Islamabad – There is a look of concern on Haider Khan’s face, the kind of concern parents have on their faces when they see their child participating in a competition from the sidelines: a mix of excitement, fear and expectations but mostly anxiety for their child’s safety and well-being.
It is a sweltering May afternoon in Rawalpindi — 42 degrees Celsius — but Khan, 21, is not sweating, perhaps because he is a student from Peshawar where the summers are equally brutal.
He is, however, anxious, as a team from Shell Pakistan inspects the fuel-efficient car Khan and his seven friends from the University of Engineering and Technology (UET), Peshawar, spent a year designing, building and testing.
Khan and his team members — all of them final-year mechanical engineering students — make up one of the 13 student teams from eight Pakistani universities which have registered to compete in the Shell Eco-marathon in Malaysia in July.
The Eco-marathon, an annual event which takes places in Asia, Americas and Europe separately, challenges students to build vehicles that can travel the farthest distance using the least amount of fuel. In other words, the car which travels the most number of kilometers per litre of fuel wins.
At the July competition, the 13 Pakistani teams including the car designed by Khan and his team — a 184 kilogram, 78cc grey four-wheeler named “Octa Mechanica” which does around 65 kilometres per litre (kml/l) — will be pitted against 137 other teams from 15 different Asian countries.
On Saturday, five of the 13 Pakistani teams prepared for the event by participating in a launching ceremony at the College of Electrical & Mechanical Engineering (E&ME) in Rawalpindi. There, the cars performed laps and Shell experts tested the cars for the Shell Ec0-marathon’s safety guidelines so any problems in the cars can be fixed before the competition date.
Khan’s car passed most of the tests, with a few suggestions from the specialists, and he was relieved.
“We learned twice as much by building this car than what we learnt from the academic textbooks in four years of engineering school,” he said.
For their car, Khan’s team modified a 125 cc bike’s engine. They used an aerodynamic, fibre glass body to increase mileage and are also trying to attach an Electronic Fuel Injection system for more improvements.
Khan said the inspiration to enter the competition — this is the first time two teams from UET Peshawar are competing — came after they saw other Pakistani teams participate.
True enough, Pakistan is no stranger to the Shell Eco-marathon.
The team from E&ME College has participated in the event for the past three years, each time improving their mileage and performing better in the Asian contest.
In order to increase the mileage, we have tried to reduce the car’s weight and to minimize friction losses, explained Muhammad Usman, a final-year mechanical engineering student from E&ME College.
Usman said E&ME’s latest car is built from light-weight Aluminum and they have reduced friction in the energy-to-tyre transmission by using uni-directional clutch bearings.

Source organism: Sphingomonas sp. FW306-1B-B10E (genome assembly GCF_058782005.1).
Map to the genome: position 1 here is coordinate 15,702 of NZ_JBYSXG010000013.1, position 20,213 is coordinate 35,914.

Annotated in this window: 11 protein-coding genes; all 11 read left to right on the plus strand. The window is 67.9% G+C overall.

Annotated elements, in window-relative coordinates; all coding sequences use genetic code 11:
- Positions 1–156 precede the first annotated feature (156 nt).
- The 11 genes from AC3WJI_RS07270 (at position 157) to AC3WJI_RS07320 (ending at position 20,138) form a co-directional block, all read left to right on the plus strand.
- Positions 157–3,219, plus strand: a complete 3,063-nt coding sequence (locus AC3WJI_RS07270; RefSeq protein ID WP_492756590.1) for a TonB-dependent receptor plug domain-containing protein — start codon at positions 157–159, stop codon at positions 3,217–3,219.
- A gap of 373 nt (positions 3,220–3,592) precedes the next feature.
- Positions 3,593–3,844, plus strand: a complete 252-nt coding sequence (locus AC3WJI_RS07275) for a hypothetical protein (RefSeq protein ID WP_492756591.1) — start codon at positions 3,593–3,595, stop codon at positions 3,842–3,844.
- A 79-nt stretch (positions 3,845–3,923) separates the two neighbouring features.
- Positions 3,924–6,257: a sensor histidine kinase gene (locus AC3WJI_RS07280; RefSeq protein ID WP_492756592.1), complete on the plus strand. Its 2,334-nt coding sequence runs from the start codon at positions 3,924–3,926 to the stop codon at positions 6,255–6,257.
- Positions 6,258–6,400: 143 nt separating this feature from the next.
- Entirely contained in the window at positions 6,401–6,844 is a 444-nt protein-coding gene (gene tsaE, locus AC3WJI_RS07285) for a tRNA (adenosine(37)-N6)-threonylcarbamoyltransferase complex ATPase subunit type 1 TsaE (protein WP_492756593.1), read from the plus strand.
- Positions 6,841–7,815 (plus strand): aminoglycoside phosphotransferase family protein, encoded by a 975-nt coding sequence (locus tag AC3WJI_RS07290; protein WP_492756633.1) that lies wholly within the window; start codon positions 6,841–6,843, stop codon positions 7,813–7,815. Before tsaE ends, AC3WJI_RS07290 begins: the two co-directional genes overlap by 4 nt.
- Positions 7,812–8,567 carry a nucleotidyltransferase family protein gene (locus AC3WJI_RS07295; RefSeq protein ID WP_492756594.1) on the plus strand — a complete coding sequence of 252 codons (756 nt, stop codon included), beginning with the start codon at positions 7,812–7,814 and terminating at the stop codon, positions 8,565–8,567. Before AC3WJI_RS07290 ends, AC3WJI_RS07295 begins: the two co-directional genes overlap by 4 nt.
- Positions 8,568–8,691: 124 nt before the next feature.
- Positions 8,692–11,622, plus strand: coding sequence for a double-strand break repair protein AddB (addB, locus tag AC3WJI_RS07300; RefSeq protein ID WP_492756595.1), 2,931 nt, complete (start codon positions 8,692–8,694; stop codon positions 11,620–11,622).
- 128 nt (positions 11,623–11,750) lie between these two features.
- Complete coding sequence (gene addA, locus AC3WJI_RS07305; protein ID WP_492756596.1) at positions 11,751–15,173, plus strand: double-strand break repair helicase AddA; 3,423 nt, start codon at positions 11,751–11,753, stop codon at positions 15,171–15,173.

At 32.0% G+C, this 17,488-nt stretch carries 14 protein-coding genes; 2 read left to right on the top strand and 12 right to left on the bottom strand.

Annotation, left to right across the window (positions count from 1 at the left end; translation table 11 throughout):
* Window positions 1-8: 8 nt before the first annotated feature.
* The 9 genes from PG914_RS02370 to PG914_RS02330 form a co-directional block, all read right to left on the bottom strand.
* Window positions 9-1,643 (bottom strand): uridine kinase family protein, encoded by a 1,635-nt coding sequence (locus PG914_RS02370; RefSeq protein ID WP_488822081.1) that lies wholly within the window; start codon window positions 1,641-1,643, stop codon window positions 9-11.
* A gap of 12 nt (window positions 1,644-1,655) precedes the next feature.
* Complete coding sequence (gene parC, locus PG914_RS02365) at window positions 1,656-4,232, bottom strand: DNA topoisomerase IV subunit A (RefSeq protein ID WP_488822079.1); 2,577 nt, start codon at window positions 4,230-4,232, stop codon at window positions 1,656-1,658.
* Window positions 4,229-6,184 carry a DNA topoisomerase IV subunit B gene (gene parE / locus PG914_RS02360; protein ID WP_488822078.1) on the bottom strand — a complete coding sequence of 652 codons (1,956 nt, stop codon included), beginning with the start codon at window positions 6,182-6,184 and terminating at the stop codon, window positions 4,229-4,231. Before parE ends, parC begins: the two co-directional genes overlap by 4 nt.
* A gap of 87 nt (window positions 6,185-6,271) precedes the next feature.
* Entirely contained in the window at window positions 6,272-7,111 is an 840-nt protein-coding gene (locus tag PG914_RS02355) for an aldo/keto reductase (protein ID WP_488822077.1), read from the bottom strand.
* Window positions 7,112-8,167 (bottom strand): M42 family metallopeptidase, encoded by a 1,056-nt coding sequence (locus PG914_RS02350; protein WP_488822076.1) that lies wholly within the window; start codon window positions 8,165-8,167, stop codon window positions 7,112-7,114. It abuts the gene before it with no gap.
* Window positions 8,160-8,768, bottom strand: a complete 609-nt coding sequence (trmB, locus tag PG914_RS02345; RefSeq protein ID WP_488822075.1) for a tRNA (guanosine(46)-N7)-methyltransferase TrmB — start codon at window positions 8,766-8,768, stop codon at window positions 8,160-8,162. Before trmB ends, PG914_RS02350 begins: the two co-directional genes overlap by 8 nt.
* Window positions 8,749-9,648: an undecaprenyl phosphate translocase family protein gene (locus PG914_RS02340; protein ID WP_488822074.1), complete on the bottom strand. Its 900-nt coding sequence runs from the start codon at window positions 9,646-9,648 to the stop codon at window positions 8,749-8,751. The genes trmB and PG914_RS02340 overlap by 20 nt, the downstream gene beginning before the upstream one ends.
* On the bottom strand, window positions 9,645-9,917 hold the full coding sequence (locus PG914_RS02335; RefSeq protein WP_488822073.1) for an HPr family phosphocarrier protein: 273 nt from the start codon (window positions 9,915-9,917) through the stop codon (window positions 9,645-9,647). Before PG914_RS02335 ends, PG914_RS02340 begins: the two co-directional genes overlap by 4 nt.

Like Khan’s team, the E&ME car falls under the “Urban concept” gasoline category, one of the two major categories for the Eco-marathon; the other being “Prototype” cars. The urban concept cars have to be as close to commercially produced cars as possible while the prototype cars could be more futuristic: three-wheelers and comparatively smaller in size.
Usman, who is managing the 2013 E&ME college team, said the competition has become a sort of tradition for their college.
“The seniors train the juniors not only in technical expertise but also how to get sponsors to fund the work,” he said.
Sponsors are important because funding and resources are the two major challenges faced by the Pakistani students.
“There is not too much awareness about such innovation in Pakistan and we were disappointed by the response from Pakistani companies when we went looking for sponsors,” Khan said. “At times, we had to put Rs70,000 each from our own pockets into the project.”
Even when the universities support testing and trials, the urban concept cars cost around Rs400,000 to Rs500,000; the prototypes half as much.
But on top of the research and development work, the teams have to bear airfare for students and freight charges for transporting the cars to Malaysia, Usman said. He said they were still looking for a sponsor to finance an even lighter carbon fibre exterior for their car.
On Saturday, Shell Pakistan subsidized some of the costs by awarding six cash prizes worth Rs 0.9 million altogether — Khan’s team and Usman’s team won separate awards worth Rs200,000 each for most innovative car and best mileage respectively.
Shell Pakistan Managing Director Omar Sheikh said in addition to bringing recognition for Pakistan on the world stage, the competition also has some direct benefits.
“Such an event encourages top talent in the country and it motivates young enterprising individuals,” Sheikh said. “It is also a way for Shell Pakistan to foster innovation in the area of energy.”
In 2012, the E&ME team stood eighth in the urban concept category by clocking in around 68km/l. This year, the team aims to better their record.
“We are trying our best to make it to 100km/l,” he said, with a confident grin. “That’s the target we have set ourselves.”